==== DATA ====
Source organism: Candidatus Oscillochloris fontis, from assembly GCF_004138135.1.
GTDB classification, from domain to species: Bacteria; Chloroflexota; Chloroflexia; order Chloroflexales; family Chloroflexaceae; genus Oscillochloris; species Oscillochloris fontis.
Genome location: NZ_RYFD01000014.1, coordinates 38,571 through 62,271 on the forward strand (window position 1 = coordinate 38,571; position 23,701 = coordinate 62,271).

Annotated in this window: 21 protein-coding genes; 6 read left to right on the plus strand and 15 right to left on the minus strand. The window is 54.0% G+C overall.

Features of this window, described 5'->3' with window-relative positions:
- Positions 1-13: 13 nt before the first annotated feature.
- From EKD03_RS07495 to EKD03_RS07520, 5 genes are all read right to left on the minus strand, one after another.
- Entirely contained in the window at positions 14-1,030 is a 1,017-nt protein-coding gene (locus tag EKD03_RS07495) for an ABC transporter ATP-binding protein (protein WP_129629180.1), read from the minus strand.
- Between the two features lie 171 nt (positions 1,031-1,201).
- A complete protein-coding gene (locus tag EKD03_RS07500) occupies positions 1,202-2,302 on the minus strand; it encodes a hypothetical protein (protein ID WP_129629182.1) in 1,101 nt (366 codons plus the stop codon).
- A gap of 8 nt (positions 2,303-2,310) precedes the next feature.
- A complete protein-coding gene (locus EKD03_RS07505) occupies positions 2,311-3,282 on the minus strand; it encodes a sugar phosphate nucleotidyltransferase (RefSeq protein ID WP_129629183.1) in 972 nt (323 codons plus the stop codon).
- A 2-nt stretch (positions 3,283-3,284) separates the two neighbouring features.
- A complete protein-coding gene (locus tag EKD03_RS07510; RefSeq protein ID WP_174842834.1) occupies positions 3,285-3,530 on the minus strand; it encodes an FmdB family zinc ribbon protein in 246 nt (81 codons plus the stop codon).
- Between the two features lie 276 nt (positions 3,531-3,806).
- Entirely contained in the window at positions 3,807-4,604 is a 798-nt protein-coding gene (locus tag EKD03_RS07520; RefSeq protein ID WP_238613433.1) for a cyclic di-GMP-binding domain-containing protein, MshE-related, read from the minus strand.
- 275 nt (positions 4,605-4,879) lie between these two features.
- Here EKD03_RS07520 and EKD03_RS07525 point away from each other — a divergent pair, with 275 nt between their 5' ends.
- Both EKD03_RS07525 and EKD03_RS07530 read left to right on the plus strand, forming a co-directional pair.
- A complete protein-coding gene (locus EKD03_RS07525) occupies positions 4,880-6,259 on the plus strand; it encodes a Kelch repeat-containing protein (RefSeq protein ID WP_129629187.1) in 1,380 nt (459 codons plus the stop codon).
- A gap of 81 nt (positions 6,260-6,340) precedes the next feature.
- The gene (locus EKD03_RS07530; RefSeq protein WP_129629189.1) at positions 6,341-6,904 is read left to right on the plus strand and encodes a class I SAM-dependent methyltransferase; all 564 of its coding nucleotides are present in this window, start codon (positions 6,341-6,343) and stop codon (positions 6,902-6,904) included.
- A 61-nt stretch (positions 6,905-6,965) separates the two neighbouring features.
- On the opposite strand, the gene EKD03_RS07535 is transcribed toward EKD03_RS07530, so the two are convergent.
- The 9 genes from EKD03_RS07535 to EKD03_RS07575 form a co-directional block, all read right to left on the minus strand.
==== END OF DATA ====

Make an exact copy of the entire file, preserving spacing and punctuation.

Source organism: Candidatus Oscillochloris fontis, from assembly GCF_004138135.1.
GTDB classification, from domain to species: Bacteria; Chloroflexota; Chloroflexia; order Chloroflexales; family Chloroflexaceae; genus Oscillochloris; species Oscillochloris fontis.
Genome location: NZ_RYFD01000014.1, coordinates 38,571 through 62,271 on the forward strand (window position 1 = coordinate 38,571; position 23,701 = coordinate 62,271).

Annotated in this window: 21 protein-coding genes; 6 read left to right on the plus strand and 15 right to left on the minus strand. The window is 54.0% G+C overall.

Features of this window, described 5'->3' with window-relative positions:
- Positions 1-13: 13 nt before the first annotated feature.
- From EKD03_RS07495 to EKD03_RS07520, 5 genes are all read right to left on the minus strand, one after another.
- Entirely contained in the window at positions 14-1,030 is a 1,017-nt protein-coding gene (locus tag EKD03_RS07495) for an ABC transporter ATP-binding protein (protein WP_129629180.1), read from the minus strand.
- Between the two features lie 171 nt (positions 1,031-1,201).
- A complete protein-coding gene (locus tag EKD03_RS07500) occupies positions 1,202-2,302 on the minus strand; it encodes a hypothetical protein (protein ID WP_129629182.1) in 1,101 nt (366 codons plus the stop codon).
- A gap of 8 nt (positions 2,303-2,310) precedes the next feature.
- A complete protein-coding gene (locus EKD03_RS07505) occupies positions 2,311-3,282 on the minus strand; it encodes a sugar phosphate nucleotidyltransferase (RefSeq protein ID WP_129629183.1) in 972 nt (323 codons plus the stop codon).
- A 2-nt stretch (positions 3,283-3,284) separates the two neighbouring features.
- A complete protein-coding gene (locus tag EKD03_RS07510; RefSeq protein ID WP_174842834.1) occupies positions 3,285-3,530 on the minus strand; it encodes an FmdB family zinc ribbon protein in 246 nt (81 codons plus the stop codon).
- Between the two features lie 276 nt (positions 3,531-3,806).
- Entirely contained in the window at positions 3,807-4,604 is a 798-nt protein-coding gene (locus tag EKD03_RS07520; RefSeq protein ID WP_238613433.1) for a cyclic di-GMP-binding domain-containing protein, MshE-related, read from the minus strand.
- 275 nt (positions 4,605-4,879) lie between these two features.
- Here EKD03_RS07520 and EKD03_RS07525 point away from each other — a divergent pair, with 275 nt between their 5' ends.
- Both EKD03_RS07525 and EKD03_RS07530 read left to right on the plus strand, forming a co-directional pair.
- A complete protein-coding gene (locus EKD03_RS07525) occupies positions 4,880-6,259 on the plus strand; it encodes a Kelch repeat-containing protein (RefSeq protein ID WP_129629187.1) in 1,380 nt (459 codons plus the stop codon).
- A gap of 81 nt (positions 6,260-6,340) precedes the next feature.
- The gene (locus EKD03_RS07530; RefSeq protein WP_129629189.1) at positions 6,341-6,904 is read left to right on the plus strand and encodes a class I SAM-dependent methyltransferase; all 564 of its coding nucleotides are present in this window, start codon (positions 6,341-6,343) and stop codon (positions 6,902-6,904) included.
- A 61-nt stretch (positions 6,905-6,965) separates the two neighbouring features.
- On the opposite strand, the gene EKD03_RS07535 is transcribed toward EKD03_RS07530, so the two are convergent.
- The 9 genes from EKD03_RS07535 to EKD03_RS07575 form a co-directional block, all read right to left on the minus strand.